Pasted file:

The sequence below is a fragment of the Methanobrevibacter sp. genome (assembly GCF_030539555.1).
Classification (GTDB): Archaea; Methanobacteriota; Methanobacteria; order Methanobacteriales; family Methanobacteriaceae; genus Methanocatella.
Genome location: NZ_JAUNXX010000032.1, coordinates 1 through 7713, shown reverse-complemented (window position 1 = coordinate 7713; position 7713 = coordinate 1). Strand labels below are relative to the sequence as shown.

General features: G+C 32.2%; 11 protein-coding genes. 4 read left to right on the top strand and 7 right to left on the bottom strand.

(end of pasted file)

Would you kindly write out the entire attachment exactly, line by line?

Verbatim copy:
The sequence below is a fragment of the Methanobrevibacter sp. genome (assembly GCF_030539555.1).
Classification (GTDB): Archaea; Methanobacteriota; Methanobacteria; order Methanobacteriales; family Methanobacteriaceae; genus Methanocatella.
Genome location: NZ_JAUNXX010000032.1, coordinates 1 through 7713, shown reverse-complemented (window position 1 = coordinate 7713; position 7713 = coordinate 1). Strand labels below are relative to the sequence as shown.

General features: G+C 32.2%; 11 protein-coding genes. 4 read left to right on the top strand and 7 right to left on the bottom strand.